It’s ok - not great, but ok - if our salaries are that much lower, but we need to be clear-eyed about the disparities, and make sure that we’re making the work and the environment of the team worthwhile enough that they’re willing to take a substantial pay cut.
Also noted was a discouraging pay inequity, with women making 70-80% of what men make, and with an appallingly low 14% of respondents identifying as women.
One of the benefits of being a or working with research trainees is that it drives home that we’re not going to be retiring from our roles (grad student, postdoc) - they’re stepping stones, usually to new institutions, and that we’re responsible for our career development.
Even so, once we get a staff position, it’s easy to forget that. Cate enjoins us to keep it in mind, and be relentlessly in charge of our own professional development and career next steps:
My employer buys my time, they rent my personal brand […]. This concept also applies to expertise. My expertise is rented, and so I maintain my understanding of what it’s worth, and what is current on the open market.
Coverage Is Not Strongly Correlated with Test Suite Effectiveness - Greg Wilson
Coverage is not strongly correlated with test suite effectiveness (PDF) - Laura Inozemtseva and Reid Holmes, Proceedings of the 36th International Conference on Software Engineering
Wilson continues doing the important work of highlighting key empirical software engineering studies - in this case the work of Inozemtseva & Reid, who found a surprising result in an interesting way.
We had a “random” item about mutation testing in #57 - testing effectiveness of test suites by making random changes to code and ensuring at least one test fails. Here, Inozemtseva & Reid found that (sure enough) larger test suites caught more bugs - but apparently it’s the size of the test suite (e.g. number of tests) that is important; code coverage of the suite only tended to matter to the extent that large test suites were correlated with high coverage. Wilson has more details, and of course the paper itself
Ship / Show / Ask - Rouan Wilsenach
We’ve talked about pre-commit vs post-commit reviews in #34 - post-commit being something of an alternative to PR review. Changes that past CI testing get committed, so that developers aren’t blocked by waiting for review, and commits are reviewed later. (Obviously this incentivizes a large test suite!)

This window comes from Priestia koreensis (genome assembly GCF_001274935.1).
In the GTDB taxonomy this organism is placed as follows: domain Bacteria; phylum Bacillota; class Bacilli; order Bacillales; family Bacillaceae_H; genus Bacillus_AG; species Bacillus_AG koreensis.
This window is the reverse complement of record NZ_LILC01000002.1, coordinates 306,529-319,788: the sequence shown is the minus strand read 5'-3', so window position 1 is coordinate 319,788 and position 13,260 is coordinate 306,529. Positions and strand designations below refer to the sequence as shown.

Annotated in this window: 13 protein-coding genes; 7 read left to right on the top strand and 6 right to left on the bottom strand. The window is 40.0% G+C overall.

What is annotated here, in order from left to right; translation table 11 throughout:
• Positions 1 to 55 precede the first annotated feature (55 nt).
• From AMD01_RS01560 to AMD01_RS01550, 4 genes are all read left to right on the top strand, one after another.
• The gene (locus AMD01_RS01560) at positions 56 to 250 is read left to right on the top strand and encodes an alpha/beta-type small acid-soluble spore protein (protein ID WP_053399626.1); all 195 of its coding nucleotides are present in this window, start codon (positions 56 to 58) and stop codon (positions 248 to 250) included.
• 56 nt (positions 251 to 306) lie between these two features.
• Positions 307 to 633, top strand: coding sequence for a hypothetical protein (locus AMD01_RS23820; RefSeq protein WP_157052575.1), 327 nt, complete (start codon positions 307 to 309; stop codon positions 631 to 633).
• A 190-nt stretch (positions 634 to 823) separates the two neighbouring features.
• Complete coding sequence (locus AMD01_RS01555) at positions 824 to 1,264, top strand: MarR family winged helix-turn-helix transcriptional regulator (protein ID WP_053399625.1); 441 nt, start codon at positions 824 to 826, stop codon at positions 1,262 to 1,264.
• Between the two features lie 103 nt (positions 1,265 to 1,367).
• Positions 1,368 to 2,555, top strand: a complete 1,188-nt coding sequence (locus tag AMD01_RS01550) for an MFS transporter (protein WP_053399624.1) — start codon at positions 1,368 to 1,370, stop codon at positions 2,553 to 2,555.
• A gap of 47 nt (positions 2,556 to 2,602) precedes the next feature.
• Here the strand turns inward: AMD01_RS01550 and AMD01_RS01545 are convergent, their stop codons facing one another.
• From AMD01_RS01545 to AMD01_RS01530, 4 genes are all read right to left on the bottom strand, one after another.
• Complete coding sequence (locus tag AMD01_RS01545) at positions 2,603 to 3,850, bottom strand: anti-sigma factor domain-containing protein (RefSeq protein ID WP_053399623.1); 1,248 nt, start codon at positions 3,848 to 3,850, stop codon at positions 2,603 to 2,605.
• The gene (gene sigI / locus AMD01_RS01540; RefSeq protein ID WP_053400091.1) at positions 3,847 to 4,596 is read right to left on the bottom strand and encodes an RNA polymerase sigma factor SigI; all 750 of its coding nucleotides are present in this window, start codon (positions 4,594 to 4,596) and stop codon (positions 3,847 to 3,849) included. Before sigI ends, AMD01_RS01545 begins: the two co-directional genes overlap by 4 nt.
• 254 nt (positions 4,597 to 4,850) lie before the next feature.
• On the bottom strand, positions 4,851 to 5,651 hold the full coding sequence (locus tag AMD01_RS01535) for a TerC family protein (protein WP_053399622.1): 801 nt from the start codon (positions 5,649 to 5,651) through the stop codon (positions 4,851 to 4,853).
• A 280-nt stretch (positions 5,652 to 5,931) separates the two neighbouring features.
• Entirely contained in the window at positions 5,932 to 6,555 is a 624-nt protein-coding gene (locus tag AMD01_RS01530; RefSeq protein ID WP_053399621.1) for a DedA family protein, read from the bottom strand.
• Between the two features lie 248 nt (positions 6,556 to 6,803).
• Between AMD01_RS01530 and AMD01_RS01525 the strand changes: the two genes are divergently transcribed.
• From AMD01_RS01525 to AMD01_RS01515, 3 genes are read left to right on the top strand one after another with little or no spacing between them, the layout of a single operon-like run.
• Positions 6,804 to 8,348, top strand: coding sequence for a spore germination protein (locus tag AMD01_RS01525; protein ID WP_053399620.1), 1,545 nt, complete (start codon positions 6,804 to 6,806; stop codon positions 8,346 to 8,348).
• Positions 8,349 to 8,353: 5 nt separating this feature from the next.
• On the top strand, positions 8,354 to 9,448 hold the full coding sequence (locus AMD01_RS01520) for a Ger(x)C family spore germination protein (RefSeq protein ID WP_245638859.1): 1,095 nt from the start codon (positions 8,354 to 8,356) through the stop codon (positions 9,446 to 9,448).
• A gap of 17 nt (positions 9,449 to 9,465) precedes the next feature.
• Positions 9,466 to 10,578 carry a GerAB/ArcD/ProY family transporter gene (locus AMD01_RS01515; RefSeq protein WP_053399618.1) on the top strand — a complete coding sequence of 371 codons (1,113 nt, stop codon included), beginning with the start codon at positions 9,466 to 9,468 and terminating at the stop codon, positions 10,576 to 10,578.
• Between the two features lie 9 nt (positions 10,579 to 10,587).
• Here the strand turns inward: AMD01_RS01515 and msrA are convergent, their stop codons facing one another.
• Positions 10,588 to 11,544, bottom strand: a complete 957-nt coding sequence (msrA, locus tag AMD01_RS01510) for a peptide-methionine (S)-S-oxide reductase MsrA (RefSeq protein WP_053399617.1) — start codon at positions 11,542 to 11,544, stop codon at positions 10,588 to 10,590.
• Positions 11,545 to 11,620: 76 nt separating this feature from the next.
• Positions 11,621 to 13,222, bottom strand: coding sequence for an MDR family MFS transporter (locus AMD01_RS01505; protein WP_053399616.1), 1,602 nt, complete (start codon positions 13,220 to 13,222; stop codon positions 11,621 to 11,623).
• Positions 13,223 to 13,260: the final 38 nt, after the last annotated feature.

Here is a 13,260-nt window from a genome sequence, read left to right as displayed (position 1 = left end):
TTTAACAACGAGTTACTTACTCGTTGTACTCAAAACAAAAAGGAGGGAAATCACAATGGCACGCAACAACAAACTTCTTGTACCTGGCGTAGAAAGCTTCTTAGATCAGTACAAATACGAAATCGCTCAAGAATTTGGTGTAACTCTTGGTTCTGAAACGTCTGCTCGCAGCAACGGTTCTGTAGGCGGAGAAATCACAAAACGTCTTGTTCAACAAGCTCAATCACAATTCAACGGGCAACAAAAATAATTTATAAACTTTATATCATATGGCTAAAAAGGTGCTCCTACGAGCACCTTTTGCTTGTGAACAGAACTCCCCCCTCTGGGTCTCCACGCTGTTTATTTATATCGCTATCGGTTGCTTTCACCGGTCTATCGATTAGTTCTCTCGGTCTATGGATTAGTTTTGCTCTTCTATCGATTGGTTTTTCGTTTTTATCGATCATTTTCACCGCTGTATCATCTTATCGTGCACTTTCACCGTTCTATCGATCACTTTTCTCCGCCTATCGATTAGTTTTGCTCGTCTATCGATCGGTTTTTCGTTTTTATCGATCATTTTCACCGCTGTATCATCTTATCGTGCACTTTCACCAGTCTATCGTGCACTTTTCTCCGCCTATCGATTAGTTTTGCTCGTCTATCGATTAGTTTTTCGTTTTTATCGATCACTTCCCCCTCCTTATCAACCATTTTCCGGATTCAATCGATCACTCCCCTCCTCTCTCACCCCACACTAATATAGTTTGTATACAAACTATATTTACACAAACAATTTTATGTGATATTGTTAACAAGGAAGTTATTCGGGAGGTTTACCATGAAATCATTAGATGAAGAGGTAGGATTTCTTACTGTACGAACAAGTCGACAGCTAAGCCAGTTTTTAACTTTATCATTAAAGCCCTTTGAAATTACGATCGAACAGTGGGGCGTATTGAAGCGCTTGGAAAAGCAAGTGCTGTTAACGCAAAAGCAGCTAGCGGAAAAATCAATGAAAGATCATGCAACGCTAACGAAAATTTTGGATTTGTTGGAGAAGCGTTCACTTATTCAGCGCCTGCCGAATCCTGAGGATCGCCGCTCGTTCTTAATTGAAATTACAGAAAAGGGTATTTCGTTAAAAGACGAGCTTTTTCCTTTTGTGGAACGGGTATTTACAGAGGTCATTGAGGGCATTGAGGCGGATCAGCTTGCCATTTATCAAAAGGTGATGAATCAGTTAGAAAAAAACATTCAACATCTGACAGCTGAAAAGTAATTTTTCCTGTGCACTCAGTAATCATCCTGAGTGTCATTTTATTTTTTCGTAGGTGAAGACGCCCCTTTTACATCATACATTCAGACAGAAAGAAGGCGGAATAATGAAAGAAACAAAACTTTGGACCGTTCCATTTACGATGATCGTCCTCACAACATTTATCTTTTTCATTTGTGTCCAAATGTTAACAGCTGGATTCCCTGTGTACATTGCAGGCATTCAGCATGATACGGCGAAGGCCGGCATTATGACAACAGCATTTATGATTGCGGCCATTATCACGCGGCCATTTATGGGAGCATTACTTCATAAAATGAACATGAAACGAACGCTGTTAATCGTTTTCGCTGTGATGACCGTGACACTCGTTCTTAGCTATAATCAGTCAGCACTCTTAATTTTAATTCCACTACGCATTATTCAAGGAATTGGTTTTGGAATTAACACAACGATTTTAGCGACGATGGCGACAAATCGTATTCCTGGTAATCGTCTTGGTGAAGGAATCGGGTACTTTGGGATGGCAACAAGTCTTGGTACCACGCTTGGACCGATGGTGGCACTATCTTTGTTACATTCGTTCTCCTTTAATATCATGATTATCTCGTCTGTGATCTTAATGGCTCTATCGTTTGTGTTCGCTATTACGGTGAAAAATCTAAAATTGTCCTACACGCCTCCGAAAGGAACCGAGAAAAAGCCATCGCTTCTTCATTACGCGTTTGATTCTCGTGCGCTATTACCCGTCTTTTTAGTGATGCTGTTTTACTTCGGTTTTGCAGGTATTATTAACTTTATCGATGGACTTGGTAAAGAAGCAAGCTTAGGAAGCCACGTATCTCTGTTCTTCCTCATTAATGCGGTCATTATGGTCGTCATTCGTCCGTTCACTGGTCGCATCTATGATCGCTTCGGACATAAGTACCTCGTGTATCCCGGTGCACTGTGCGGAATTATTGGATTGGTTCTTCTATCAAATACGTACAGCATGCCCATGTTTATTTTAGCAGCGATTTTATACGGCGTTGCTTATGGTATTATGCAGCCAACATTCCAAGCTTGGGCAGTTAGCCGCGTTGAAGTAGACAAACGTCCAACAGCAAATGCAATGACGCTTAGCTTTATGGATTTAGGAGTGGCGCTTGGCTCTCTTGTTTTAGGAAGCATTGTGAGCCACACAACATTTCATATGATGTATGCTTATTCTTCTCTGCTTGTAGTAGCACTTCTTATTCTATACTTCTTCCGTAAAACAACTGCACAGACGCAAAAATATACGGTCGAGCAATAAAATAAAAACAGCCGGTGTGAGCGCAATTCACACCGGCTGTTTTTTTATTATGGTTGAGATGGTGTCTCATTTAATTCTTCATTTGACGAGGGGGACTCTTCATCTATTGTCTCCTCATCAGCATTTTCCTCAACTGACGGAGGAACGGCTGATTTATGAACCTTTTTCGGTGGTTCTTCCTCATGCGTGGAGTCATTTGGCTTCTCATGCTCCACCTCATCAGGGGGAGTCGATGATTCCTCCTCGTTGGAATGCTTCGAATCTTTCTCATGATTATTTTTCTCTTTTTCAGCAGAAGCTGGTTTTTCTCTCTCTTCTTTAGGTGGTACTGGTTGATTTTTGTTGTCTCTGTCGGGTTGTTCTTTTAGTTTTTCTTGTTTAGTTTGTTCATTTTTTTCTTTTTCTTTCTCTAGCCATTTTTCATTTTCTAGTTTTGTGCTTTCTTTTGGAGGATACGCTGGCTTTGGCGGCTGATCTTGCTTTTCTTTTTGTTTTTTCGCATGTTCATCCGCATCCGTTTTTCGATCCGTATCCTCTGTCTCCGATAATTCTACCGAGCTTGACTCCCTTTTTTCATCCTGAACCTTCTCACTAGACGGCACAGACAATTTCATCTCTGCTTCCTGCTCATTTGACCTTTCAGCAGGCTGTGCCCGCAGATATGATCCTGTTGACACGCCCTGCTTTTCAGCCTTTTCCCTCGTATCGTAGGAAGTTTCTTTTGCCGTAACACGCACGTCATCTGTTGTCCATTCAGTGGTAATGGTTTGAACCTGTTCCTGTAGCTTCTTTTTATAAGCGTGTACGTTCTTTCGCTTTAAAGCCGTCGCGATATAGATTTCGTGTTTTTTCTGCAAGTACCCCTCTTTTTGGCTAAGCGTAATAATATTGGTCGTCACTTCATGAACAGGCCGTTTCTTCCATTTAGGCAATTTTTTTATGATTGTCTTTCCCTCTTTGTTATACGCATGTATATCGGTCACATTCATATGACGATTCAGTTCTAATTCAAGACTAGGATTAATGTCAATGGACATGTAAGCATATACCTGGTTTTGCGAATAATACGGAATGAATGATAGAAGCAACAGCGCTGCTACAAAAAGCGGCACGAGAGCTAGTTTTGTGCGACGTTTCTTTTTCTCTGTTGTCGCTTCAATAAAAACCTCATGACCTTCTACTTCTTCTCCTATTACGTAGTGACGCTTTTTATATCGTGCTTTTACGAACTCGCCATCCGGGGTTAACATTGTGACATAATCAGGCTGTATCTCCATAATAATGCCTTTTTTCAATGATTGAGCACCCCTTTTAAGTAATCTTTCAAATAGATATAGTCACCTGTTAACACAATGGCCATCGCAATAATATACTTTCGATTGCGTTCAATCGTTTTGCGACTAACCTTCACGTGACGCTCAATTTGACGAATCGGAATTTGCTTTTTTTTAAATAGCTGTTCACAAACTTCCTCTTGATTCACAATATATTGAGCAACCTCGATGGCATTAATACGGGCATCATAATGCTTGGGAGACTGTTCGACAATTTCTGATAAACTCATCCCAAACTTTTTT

Wilsenach suggests that you don’t have to have a culture where it’s either/or. In the “Ship/Show/Ask” model, changes can be simply made without review (Ship) or post-commit review (or at least communication) happens for changes (Show) or pre-commit review happens (Ask), depending on the situation.
In practice, most of the research software development teams that I’ve seen have a “mostly-Ask” culture, but even there, we usually do in practice have an Ship/Ask model - no one requires PR approvals for fixing typos in documentations or the like. Would it be beneficial to extend the boundaries of what is permissible to “just Ship”? With “Show” for bigger changes that one things it would be useful to communicate?
What do your teams do in terms of review - pre, post, a mix?
KySync - Kamen Yotov, Ashish Thakkar, Chaim Mintz
Rsync is a venerable peer-to-peer program to help changing files stay synced between machines, which inspired later tools like Unison. Rsync allows sending only files or blocks of files that have changed.
KySync is a complete rewrite - taking advantage of modern C++ and threading - of Zsync, a tool I hadn’t heard of, which takes the rsync approach and turns it into more of a client-server framework for distributing large amounts of data. Whereas rsync has the server do much of the work necessary to serve the data, Zsync pushes that to the client (making it easier to serve large amounts of slowly-changing data).
KySync performs significantly better than zsync, particularly for large amounts of similar data, and can take advantage of large numbers of threads, as shown below:
Reproducible, scalable, and shareable analysis pipelines with bioinformatics workflow managers - Laura Wratten, Andreas Wilm & Jonathan Göke. Nature Methods Perspectives
Nice to see workflow managers becoming so mainstream that they’re making the perspectives section of journals like Nature Methods. Wratten, Wilm & Göke give a great overview of the why’s and current what’s of workflow systems as used in bioinformatics analysis pipelines.
Serving Netflix Video at 400Gb/s on FreeBSD (PDF) - Drew Gallatin, EuroBSDCon 2021
These are the slides of a talk given by Gallatin at last week’s EuroBSDCon.
We tend to think of obsessing about memory bandwidth and NUMA domains as being exclusively the domain of HPC and big research computing, but it’s really not - no one wants their compute to be unnecessarily bottlenecked. Here, Gallatin talks about the process of getting data from disk out to the network as quickly as possible, on 32-core AMD EPYC Rome systems.
Data is pulled off of disk into memory via RDMA, encrypted (TLS) by the CPU, written back to memory, and fed out the network card. In the worst case, each one of those hops goes over a NUMA link, completely saturating the 280GB/s Infinity fabric.